restricted access Contributors
In lieu of an abstract, here is a brief excerpt of the content:

289 JAMES P. AMBUSKE received his PhD in history from the University of Virginia in 2016. He is a historian of the American Revolution with particular interests in Scotland and America in the late eighteenth century. A former Georgian Papers Programme Fellow, James is currently the Farmer Postdoctoral Fellow in Digital Humanities at the University of Virginia School of Law Library, where he codirects the Scottish Court of Session Records Digital Archive Project and the 1828 Catalogue Collection Project. KATELYN D. CRAWFORD is William Cary Hulsey Curator of American Art at th Birmingham Museum of Art. She was previously Assistant Curator of American Art at the Nelson-Atkins Museum of Art in Kansas City, Missouri . She completed her doctorate in the history of art and architecture at the University of Virginia in 2017. Her dissertation, “Transient Painters , Traveling Canvases: Portraiture and Mobility in the British Atlantic, 1750–1780,” received research support from the Henry Luce Foundation/ American Council of Learned Societies and the Smithsonian American Art Museum. CARRIE B. DOUGLASS is Professor of Anthropology at the University of Virginia . She is the author of Bulls, Bullfighting and Spanish Identities (Arizona, 1997) and coeditor of Barren States: The Population “Implosion” in Europe (Bloomsbury, 2005). In 2008 she was a fellow at the International Center for Jefferson Studies, at Monticello, where she began research on her current project on Thomas Jefferson and equine culture in eighteenth-century Virginia. CASEY R. ERIKSEN is Visiting Assistant Professor of Hispanic Studies at Shenandoah University. He has published articles and chapters with Prosopopeya : Revista de crítica contemporánea, the Universitat de València, and elsewhere. He has also collaborated with Enrique Pelaéz Malagón (Universitat de València) in a comparative examination of poetry and religious iconography . Eriksen has been awarded the Tibor Wlassics Dante Research Fellowship and received other research support from the Buckner W. Clay Contributors Contributors 290 Endowment for the Humanities at the University of Virginia and from the Mellon Foundation. DAVID T. GIES is Commonwealth Professor of Spanish at the University of Virginia. He has published sixteen books, including Theatre and Politics in Nineteenth-Century Spain: Juan de Grimaldi as Impresario and Government Agent (Cambridge, 1988), The Theatre in Nineteenth-Century Spain (Cambridge , 1994), The Cambridge Companion to Modern Spanish Culture (1999), The Cambridge History of Spanish Literature (2004), The Cambridge History of Theatre in Spain (coedited, 2012), and Eros y amistad (Barcelona, 2016). Author of more than 100 articles and 130 scholarly book reviews, he edits Dieciocho, a journal dedicated to the study of the Spanish Enlightenment. In 2007 he was named Encomienda de Número de la Orden de Isabel la Católica by His Majesty Juan Carlos, king of Spain. In 2013 he was elected president of the Asociación Internacional de Hispanistas. BONNIE GORDON is Associate Professor of Music at the University of Virginia . Her books include Monteverdi’s Unruly Women (Cambridge, 2004) and a cross-cultural volume of essays coedited with Martha Feldman, The Courtesan’s Arts (Oxford, 2006). She has also published on Thomas Jefferson ’s sounds, contemporary female singers, and castrati. She is currently working on two book projects: Voice Machines: The Castrato, The Cat Piano and Other Strange Sounds and Jefferson’s Ear. Her honors include a National Endowment for the Humanities Fellowship and the Robert Lehman Visiting Professorship at Villa I Tatti, The Harvard University Center for Italian Renaissance Studies. CAROL GUARNIERI is a PhD candidate in the Department of English at the University of Virginia, where she is completing her dissertation project, “Creole Constitutions: Subjecthood and the Early Novel in the British Caribbean.” RUTH HILL is Professor of Spanish and Andrew W. Mellon Chair in the Humanities at Vanderbilt University. She teaches courses in the history of early modern science, critical race studies, and Latin American and US literature and culture. She is the author of Sceptres and Sciences in the Spains (Liverpool , 2000), Hierarchy, Commerce, and Fraud in Bourbon Spanish America (Vanderbilt, 2005), and numerous scholarly essays. She edited a special number of the Journal of Spanish Cultural Studies entitled “Categories and Crossings: Critical Race Studies and the Spanish World” (2009). Contributors 291 LOUIS P. NELSON is Professor of Architectural History and Associate Provost for Outreach at the University of Virginia. He is the author of American Sanctuary: Understanding Sacred Spaces (Indiana, 2006); The Beauty of Holiness : Anglicanism and Architecture in Colonial South Carolina (North Carolina , 2008), the 2010 SESAH Best Book of the Year; and, with Maurie McInnis...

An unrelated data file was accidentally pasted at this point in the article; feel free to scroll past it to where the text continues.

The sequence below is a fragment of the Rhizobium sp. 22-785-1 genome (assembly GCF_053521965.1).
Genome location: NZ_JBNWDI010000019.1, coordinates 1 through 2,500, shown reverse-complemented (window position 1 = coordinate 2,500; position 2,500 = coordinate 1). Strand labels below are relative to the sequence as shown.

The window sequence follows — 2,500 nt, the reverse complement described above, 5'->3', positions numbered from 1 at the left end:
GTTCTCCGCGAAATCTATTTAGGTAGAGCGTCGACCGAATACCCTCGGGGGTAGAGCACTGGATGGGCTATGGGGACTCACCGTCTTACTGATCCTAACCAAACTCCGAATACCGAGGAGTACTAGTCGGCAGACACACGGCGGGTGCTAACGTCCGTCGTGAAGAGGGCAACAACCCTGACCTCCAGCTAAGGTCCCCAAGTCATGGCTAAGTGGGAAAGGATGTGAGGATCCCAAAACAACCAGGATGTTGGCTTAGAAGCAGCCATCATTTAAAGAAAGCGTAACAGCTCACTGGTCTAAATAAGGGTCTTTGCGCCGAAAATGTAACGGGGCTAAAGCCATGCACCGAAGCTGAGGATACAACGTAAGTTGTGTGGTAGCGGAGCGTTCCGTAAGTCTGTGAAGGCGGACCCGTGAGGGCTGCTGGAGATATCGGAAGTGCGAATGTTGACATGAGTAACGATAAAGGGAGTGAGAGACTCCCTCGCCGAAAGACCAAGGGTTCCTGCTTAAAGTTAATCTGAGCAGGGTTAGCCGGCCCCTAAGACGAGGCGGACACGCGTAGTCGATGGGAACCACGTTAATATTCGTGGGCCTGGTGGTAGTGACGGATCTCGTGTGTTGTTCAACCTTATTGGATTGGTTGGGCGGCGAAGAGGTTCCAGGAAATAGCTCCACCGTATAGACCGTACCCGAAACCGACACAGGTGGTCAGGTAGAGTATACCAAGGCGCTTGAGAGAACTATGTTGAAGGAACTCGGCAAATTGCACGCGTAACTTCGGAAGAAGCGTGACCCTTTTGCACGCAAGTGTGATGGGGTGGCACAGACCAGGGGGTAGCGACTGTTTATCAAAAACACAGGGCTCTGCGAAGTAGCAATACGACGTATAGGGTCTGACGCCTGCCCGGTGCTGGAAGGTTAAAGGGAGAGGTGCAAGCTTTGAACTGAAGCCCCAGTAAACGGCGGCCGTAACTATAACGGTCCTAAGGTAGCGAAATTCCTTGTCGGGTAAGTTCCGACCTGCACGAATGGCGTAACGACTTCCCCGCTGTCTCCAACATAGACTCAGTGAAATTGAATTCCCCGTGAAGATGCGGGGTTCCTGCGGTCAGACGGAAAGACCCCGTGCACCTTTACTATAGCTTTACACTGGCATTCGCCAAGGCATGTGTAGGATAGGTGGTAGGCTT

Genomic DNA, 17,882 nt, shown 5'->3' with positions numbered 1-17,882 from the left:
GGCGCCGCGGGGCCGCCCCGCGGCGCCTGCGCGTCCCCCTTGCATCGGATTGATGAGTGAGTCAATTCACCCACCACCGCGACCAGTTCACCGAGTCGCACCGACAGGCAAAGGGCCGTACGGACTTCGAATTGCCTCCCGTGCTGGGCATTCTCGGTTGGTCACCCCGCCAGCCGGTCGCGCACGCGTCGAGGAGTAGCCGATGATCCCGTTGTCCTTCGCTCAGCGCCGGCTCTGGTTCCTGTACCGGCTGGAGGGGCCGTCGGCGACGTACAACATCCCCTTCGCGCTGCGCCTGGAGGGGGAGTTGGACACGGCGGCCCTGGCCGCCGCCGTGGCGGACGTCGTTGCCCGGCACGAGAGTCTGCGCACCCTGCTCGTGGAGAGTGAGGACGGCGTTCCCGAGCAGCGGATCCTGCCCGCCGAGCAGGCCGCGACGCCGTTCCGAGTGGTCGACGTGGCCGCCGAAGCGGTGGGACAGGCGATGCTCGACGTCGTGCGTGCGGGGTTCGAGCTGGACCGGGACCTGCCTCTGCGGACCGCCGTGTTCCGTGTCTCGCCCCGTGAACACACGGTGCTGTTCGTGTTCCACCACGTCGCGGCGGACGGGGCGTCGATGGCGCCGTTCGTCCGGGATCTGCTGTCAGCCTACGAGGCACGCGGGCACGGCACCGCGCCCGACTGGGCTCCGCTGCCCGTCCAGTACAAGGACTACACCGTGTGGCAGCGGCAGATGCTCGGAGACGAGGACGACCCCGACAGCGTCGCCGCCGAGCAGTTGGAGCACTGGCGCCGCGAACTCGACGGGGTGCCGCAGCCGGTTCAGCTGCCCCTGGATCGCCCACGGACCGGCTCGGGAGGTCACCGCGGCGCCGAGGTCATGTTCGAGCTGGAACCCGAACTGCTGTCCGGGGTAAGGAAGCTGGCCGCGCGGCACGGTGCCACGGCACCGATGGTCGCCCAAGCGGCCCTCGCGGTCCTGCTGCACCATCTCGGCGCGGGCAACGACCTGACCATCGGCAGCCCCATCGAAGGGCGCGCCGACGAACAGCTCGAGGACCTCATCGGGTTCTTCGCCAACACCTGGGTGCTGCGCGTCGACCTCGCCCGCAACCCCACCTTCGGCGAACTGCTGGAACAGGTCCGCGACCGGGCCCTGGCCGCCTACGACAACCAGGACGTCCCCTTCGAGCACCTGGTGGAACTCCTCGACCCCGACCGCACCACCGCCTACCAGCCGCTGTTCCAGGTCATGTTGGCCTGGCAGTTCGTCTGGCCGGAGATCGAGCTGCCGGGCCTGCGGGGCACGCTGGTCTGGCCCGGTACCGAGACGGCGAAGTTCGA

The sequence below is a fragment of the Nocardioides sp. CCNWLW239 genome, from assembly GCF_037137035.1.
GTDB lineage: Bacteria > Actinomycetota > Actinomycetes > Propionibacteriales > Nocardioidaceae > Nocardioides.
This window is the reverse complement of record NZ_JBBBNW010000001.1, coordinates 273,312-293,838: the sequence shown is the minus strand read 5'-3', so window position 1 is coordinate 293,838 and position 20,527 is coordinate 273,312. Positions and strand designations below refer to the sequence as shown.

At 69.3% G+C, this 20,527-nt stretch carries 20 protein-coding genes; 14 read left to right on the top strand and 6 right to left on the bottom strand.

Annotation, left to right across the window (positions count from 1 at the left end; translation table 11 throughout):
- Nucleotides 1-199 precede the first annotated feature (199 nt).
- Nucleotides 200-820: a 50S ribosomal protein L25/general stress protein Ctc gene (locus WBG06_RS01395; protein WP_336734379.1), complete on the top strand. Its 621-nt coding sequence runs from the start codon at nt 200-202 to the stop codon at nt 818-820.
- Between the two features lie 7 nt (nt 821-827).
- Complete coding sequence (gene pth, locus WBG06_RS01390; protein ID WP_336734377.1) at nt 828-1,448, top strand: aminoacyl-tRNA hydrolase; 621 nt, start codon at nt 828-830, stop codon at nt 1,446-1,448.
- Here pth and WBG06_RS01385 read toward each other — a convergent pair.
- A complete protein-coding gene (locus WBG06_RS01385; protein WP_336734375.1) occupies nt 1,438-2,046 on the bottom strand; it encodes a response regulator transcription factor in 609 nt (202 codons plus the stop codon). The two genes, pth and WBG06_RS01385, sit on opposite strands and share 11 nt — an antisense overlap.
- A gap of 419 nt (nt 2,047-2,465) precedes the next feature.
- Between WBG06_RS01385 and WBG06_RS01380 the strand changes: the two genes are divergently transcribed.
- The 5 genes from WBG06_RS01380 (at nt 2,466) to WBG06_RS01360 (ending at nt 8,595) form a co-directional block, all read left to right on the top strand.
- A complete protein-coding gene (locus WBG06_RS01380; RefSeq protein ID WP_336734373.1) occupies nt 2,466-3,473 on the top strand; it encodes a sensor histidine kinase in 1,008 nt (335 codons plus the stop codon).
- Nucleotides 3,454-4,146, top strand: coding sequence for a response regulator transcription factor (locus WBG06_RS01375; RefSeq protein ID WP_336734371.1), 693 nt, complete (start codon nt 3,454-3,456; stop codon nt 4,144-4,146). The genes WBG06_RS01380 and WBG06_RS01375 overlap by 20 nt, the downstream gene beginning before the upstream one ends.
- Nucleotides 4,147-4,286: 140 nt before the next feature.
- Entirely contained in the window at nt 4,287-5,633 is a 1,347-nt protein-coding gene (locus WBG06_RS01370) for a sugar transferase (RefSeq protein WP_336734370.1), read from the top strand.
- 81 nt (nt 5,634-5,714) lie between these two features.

pdf